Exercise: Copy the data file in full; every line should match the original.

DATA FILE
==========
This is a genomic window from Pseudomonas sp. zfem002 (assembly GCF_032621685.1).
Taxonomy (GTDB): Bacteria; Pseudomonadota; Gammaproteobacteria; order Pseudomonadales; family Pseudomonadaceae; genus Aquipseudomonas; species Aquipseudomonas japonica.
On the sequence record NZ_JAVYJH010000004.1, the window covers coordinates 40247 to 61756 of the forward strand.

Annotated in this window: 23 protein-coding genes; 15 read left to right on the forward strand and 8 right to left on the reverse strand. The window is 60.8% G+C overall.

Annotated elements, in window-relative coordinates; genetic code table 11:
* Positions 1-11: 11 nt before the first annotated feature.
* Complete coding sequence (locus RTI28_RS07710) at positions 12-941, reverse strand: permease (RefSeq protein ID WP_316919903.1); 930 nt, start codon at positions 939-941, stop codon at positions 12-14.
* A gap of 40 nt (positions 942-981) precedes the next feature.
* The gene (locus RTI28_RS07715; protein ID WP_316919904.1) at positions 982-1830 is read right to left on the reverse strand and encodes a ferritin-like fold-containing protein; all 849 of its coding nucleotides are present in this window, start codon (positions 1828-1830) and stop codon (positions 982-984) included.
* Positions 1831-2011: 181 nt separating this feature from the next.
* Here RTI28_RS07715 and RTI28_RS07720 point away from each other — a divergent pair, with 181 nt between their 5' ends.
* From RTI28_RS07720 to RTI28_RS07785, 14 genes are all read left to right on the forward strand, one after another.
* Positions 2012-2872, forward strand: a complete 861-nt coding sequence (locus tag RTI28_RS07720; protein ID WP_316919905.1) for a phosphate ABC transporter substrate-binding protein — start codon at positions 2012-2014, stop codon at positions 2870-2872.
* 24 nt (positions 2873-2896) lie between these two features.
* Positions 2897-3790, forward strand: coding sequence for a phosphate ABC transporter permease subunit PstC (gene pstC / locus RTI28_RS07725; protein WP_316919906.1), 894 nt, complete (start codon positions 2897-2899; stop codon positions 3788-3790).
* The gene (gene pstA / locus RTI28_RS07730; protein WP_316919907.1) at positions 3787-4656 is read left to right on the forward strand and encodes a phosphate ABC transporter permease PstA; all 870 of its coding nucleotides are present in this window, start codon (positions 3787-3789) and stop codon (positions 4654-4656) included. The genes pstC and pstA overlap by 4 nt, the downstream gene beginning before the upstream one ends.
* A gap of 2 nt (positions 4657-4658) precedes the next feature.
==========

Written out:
This is a genomic window from Pseudomonas sp. zfem002 (assembly GCF_032621685.1).
Taxonomy (GTDB): Bacteria; Pseudomonadota; Gammaproteobacteria; order Pseudomonadales; family Pseudomonadaceae; genus Aquipseudomonas; species Aquipseudomonas japonica.
On the sequence record NZ_JAVYJH010000004.1, the window covers coordinates 40247 to 61756 of the forward strand.

Annotated in this window: 23 protein-coding genes; 15 read left to right on the forward strand and 8 right to left on the reverse strand. The window is 60.8% G+C overall.

Annotated elements, in window-relative coordinates; genetic code table 11:
* Positions 1-11: 11 nt before the first annotated feature.
* Complete coding sequence (locus RTI28_RS07710) at positions 12-941, reverse strand: permease (RefSeq protein ID WP_316919903.1); 930 nt, start codon at positions 939-941, stop codon at positions 12-14.
* A gap of 40 nt (positions 942-981) precedes the next feature.
* The gene (locus RTI28_RS07715; protein ID WP_316919904.1) at positions 982-1830 is read right to left on the reverse strand and encodes a ferritin-like fold-containing protein; all 849 of its coding nucleotides are present in this window, start codon (positions 1828-1830) and stop codon (positions 982-984) included.
* Positions 1831-2011: 181 nt separating this feature from the next.
* Here RTI28_RS07715 and RTI28_RS07720 point away from each other — a divergent pair, with 181 nt between their 5' ends.
* From RTI28_RS07720 to RTI28_RS07785, 14 genes are all read left to right on the forward strand, one after another.
* Positions 2012-2872, forward strand: a complete 861-nt coding sequence (locus tag RTI28_RS07720; protein ID WP_316919905.1) for a phosphate ABC transporter substrate-binding protein — start codon at positions 2012-2014, stop codon at positions 2870-2872.
* 24 nt (positions 2873-2896) lie between these two features.
* Positions 2897-3790, forward strand: coding sequence for a phosphate ABC transporter permease subunit PstC (gene pstC / locus RTI28_RS07725; protein WP_316919906.1), 894 nt, complete (start codon positions 2897-2899; stop codon positions 3788-3790).
* The gene (gene pstA / locus RTI28_RS07730; protein WP_316919907.1) at positions 3787-4656 is read left to right on the forward strand and encodes a phosphate ABC transporter permease PstA; all 870 of its coding nucleotides are present in this window, start codon (positions 3787-3789) and stop codon (positions 4654-4656) included. The genes pstC and pstA overlap by 4 nt, the downstream gene beginning before the upstream one ends.
* A gap of 2 nt (positions 4657-4658) precedes the next feature.